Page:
About mid-way through the book Darling immigrates to America. Here, though, her voice becomes disconnected from the rest of the narrative. While I imagine that a certain degree of this is intentional (Bulawayo is mirroring the voicelessness of the immigrant experience), it is not particularly interesting to read. The first part of the book crackled with energy, and it was such a let-down to read the second half–mostly, Darling’s blandly prescribed accounts of fat Americans, the appearance of snow, going to the mall, and watching porn with her friends.
I wouldn’t advise people not to read this book. Bulawayo does not waste words, each chapter was strong enough to stand as a short story on its own. Bulawayo is a good writer, and I loved the solidness of her prose. I look forward to her further writing in the future, she is definitely one to watch.
Review for “A Girl is a Half Formed Thing” by Eimear McBride
Rating: 1 out of 5 stars
I got about 25 pages into this before I called it quits.
This book is written completely outside of the conventions of English. Mostly stream of consciousness, fractured phrases, fleeting glimpses, impressions. This is not my main criticism here, however. I’ve read plenty of books with the nuances of busted English, no quotations, no full sentences and it still managed to be pleasantly readable. But THIS was an exercise in futility. Take the first paragraph, for instance:
“For you. You’ll soon. You’ll give her name. In the stitches of her skin she’ll wear your say. Mammy me? Yes you. Bounce the bed, I’d say. I’d say that’s what you did. Then lay you down. They cut you round. Wait hour and day.”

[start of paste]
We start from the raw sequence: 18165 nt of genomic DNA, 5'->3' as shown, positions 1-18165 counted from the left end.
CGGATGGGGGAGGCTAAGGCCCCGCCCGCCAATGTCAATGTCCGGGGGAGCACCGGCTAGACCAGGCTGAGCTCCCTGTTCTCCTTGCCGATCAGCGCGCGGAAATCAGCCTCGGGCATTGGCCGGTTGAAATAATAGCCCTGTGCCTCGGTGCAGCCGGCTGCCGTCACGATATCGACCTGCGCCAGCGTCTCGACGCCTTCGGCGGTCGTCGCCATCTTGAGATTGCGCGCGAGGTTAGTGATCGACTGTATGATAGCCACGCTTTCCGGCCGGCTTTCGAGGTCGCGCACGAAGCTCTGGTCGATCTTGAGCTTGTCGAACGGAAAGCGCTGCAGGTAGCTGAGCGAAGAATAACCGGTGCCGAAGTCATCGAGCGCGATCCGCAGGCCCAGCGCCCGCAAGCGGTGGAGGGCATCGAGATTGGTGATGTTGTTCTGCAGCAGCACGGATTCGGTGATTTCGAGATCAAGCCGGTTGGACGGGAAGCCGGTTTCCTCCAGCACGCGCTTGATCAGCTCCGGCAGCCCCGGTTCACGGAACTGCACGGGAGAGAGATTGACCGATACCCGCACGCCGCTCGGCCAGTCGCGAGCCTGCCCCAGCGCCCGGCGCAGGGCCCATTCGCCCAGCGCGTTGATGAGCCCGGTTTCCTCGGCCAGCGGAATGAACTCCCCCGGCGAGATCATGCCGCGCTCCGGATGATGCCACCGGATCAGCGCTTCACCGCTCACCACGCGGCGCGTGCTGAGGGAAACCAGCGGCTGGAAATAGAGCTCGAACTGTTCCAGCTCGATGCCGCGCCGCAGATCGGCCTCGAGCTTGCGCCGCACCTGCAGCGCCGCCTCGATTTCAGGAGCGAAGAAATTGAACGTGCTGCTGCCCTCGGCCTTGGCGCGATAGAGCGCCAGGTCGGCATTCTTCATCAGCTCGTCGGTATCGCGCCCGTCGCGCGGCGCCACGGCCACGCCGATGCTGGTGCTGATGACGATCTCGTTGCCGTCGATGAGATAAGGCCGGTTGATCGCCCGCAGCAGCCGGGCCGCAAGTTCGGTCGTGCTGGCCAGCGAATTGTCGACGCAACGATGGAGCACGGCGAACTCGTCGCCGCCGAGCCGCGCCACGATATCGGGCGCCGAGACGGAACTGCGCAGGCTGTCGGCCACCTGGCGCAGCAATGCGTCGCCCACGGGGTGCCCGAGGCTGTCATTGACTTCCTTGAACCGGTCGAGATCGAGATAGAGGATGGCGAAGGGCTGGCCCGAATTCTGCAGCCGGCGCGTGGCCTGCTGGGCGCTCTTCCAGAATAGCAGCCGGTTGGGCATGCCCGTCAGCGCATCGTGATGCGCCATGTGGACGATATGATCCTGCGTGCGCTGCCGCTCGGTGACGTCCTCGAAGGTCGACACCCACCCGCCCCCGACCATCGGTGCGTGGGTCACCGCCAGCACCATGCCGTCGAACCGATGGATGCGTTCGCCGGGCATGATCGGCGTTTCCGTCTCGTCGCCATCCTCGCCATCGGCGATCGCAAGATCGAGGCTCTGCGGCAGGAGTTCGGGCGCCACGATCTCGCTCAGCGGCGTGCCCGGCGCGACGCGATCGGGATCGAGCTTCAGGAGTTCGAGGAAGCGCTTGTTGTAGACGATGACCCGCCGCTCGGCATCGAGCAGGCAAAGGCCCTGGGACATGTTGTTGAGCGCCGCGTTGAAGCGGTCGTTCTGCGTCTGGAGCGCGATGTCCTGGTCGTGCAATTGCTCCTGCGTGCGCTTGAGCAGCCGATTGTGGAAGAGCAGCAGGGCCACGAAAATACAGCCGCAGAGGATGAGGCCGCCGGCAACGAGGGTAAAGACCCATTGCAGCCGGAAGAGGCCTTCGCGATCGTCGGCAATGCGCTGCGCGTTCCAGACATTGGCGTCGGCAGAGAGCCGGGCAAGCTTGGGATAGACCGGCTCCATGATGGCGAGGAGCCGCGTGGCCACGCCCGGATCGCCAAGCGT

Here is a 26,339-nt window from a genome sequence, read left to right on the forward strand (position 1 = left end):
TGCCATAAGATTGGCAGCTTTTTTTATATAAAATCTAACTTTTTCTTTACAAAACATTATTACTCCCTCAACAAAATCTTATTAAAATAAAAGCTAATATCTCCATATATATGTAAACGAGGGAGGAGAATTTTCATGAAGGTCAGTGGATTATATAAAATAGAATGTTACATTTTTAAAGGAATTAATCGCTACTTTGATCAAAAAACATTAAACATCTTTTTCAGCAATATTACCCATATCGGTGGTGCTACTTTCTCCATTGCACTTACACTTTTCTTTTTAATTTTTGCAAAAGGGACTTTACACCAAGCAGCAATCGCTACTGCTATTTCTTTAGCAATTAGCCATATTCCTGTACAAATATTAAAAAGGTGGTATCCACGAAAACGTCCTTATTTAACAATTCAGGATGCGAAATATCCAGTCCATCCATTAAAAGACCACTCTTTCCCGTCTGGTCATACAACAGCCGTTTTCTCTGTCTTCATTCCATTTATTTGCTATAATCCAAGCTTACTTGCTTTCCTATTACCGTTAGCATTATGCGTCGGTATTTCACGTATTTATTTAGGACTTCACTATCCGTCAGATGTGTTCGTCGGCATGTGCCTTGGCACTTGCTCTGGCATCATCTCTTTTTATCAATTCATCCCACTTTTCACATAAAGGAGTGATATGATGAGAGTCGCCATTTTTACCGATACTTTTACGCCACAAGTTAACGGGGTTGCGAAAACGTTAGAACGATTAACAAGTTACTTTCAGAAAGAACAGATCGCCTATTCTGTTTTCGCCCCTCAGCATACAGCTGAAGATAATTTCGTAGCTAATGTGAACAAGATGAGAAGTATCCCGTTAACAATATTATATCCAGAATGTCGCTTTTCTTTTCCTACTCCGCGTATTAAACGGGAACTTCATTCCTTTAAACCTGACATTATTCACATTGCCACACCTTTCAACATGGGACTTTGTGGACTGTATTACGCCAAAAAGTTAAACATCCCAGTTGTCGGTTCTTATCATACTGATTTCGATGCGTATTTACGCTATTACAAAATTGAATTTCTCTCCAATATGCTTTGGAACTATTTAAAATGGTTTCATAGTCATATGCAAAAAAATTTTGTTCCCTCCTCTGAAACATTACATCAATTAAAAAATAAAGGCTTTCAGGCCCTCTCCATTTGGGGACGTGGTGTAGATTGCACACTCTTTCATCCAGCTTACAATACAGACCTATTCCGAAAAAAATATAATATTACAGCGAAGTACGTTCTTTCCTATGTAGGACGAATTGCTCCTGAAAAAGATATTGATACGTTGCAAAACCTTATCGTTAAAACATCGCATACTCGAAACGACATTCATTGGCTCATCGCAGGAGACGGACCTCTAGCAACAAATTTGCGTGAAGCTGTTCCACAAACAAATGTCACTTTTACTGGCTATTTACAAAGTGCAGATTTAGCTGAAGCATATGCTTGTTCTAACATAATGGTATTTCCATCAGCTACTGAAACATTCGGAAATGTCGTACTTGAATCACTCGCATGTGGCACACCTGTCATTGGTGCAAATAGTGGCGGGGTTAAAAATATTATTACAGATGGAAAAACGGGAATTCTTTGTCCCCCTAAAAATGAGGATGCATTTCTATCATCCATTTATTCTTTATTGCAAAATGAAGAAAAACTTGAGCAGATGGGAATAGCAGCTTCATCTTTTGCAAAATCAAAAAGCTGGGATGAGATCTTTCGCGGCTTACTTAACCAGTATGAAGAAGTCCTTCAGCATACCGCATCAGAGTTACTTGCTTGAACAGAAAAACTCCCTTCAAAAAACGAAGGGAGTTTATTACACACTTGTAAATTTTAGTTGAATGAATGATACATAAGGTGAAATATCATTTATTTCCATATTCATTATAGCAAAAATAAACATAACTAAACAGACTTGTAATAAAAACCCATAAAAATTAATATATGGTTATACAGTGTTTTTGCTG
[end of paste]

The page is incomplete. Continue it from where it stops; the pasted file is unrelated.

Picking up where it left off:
I even tried reading this in a cracked version of an Irish accent and I STILL didn’t get it.
This book was definitely more style over substance. The author’s use of language here was almost gimmicky to me, a mask for the fact that the character wasn’t very interesting and there wasn’t much of a story to tell.
I don’t understand how this book is getting rave reviews. Am I the only one shouting that the Emperor has no clothes here?
Review for “The Returned” by Jason Mott
Rating: 2 out of 5 stars
I got through about 175 pages of this book before I stopped.
It starts off interesting and intriguing enough—long dead people, for some unknown reason, begin to come back to life. Why they have returned and how they become one of the Returned is never explained. The book makes it clear that they are not zombies, and that they look and function as normal people despite the fact that they’ve died, in many cases, years before. They reappear years later, often half a world away from where they died, and a government agency known as the ‘Bureau’ returns them to their families. The book takes off with this and then, well….that’s it.